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Distributed Algorithms for Optimal Decision-Making

Project description

New algorithms for controlling distributed systems

There is currently a lack of optimal decision-making frameworks that can effectively control large groups of autonomous agents, such as robot swarms, without centralised control. In this context, the DiODe project, funded by the European Research Council, will create algorithms for controlling distributed systems, with a primary focus on decentralised control of robot swarms. The research will also provide tools for investigating natural decision making mechanisms in living organisms, from intracellular networks to decision making populations of animals. The project will address several objectives, including the design of distributed mechanisms for implementing optimal compromises between information sampling and decision-making. It will also translate theory into practical applications for artificial systems and develop accessible modelling tools for life scientists.


This grant will develop and translate a unifying framework for optimal decision-theory, and observations of natural systems, to design distributed algorithms for decentralised decision-making. This will enable a technological step-change in techniques for controlling distributed systems, primarily demonstrated during the grant by decentralised control of robot swarms. These algorithms and associated methodology will also provide hypotheses and tools to change the way scientists think about and interrogate natural decision mechanisms, from intracellular regulatory networks, via neural decision circuits, to decision-making populations of animals. Specific objectives are:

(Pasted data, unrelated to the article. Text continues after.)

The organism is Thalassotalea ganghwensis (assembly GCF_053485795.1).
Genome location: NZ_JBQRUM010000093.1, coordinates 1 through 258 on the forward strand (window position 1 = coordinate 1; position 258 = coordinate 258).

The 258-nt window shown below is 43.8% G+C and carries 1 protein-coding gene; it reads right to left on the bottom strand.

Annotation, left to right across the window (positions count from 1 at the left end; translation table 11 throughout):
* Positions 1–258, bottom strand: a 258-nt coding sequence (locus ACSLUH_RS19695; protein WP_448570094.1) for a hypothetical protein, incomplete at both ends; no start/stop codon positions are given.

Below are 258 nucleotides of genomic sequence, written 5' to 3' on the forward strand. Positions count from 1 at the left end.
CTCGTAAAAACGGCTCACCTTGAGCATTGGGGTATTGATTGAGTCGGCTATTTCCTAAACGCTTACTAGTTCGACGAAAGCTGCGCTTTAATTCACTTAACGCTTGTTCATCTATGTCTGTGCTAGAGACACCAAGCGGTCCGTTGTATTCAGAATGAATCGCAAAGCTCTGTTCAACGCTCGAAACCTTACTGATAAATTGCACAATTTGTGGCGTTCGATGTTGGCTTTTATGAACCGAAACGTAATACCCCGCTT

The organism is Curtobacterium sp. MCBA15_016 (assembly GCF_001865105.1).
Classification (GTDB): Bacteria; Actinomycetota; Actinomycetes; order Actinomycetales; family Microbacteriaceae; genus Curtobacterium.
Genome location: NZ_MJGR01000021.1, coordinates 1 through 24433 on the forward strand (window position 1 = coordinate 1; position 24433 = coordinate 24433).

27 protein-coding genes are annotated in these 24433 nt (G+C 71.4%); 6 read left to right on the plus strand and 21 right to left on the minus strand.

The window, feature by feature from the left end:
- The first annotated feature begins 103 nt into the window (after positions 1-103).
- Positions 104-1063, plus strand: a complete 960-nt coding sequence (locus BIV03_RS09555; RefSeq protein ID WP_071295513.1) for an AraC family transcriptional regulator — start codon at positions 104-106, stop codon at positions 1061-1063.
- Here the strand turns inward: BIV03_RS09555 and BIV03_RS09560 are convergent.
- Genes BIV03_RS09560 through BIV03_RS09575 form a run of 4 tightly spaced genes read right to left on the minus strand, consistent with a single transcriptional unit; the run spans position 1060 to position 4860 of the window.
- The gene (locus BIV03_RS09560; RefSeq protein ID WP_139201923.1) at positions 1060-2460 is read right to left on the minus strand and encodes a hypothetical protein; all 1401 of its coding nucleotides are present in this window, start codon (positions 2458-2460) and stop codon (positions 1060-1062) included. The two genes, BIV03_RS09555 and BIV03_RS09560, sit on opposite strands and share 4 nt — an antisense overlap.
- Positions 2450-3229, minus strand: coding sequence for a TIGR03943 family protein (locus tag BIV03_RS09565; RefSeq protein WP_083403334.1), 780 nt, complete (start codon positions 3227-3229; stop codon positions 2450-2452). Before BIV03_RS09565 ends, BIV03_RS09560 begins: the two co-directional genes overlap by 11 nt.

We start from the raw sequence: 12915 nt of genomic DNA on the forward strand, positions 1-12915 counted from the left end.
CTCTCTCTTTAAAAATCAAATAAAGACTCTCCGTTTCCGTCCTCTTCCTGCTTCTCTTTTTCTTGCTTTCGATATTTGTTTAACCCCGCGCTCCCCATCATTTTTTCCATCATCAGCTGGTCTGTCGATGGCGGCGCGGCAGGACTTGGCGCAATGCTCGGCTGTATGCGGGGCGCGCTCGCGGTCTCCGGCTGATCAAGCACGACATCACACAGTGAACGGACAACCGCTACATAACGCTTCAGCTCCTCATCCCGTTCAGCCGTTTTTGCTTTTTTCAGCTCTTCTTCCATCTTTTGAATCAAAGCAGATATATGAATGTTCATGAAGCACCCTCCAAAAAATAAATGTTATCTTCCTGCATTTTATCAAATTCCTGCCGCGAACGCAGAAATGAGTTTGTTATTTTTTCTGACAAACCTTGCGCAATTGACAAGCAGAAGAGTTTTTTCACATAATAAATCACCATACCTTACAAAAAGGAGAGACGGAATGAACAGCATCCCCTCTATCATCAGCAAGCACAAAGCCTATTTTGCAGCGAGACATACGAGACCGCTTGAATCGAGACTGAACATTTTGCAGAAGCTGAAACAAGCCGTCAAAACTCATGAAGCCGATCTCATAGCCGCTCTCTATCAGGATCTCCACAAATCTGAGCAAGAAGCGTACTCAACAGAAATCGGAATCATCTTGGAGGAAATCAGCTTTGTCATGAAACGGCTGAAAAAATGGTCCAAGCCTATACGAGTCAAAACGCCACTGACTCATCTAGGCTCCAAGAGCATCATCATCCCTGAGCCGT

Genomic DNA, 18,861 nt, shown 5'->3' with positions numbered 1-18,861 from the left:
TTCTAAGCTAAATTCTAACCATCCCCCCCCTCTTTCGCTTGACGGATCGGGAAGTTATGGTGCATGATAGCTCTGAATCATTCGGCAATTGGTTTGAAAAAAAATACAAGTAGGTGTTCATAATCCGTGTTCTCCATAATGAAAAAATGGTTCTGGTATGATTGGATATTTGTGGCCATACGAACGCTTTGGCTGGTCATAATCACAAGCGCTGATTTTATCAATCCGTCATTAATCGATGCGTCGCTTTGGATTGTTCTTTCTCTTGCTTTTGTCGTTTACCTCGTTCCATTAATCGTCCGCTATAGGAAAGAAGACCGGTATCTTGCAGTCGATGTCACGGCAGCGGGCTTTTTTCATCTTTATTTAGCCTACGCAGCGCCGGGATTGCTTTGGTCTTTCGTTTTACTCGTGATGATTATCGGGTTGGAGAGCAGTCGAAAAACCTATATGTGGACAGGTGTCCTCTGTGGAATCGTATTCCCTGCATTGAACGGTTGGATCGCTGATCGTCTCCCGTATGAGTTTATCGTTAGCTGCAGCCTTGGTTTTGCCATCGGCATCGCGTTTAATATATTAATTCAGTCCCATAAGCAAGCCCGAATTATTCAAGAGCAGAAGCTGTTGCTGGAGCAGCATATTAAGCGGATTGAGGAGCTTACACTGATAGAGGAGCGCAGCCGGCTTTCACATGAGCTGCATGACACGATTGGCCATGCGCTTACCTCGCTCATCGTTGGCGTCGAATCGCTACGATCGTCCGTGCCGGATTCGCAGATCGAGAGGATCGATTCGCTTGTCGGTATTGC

1. Distributed value-sensitive decision-making: undertake optimality analyses of the applicant’s existing decentralised decision-making algorithms based on observations of collective iterated voting-processes in honeybees, and extend these.

2. Distributed sampling and decision-making: design distributed mechanisms that implement optimal compromises between sampling information and making decisions based on that information.

3. Individual-confidence and distributed decision-making: translate machine learning theory to collective behaviour models, designing mechanisms in which weak decision-makers optimally combine their decisions to optimise group performance.

4. Optimal distributed decision-making in collective robotics: translate theory from objective 1 to 3 towards practical applications in artificial systems, demonstrated using collectively-deciding robots.

5. Development of tools for life scientists and validation of theoretical predictions in natural systems: interact with named collaborators to investigate identified decision mechanisms in single cells, in neural circuits, and in social groups. Develop accessible modelling tools to facilitate investigations by life scientists.

Host institution

Net EU contribution
€ 1 413 705,00
S10 2TN Sheffield
United Kingdom

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Yorkshire and the Humber South Yorkshire Sheffield
Activity type
Higher or Secondary Education Establishments
Total cost
€ 1 413 705,00

Beneficiaries (1)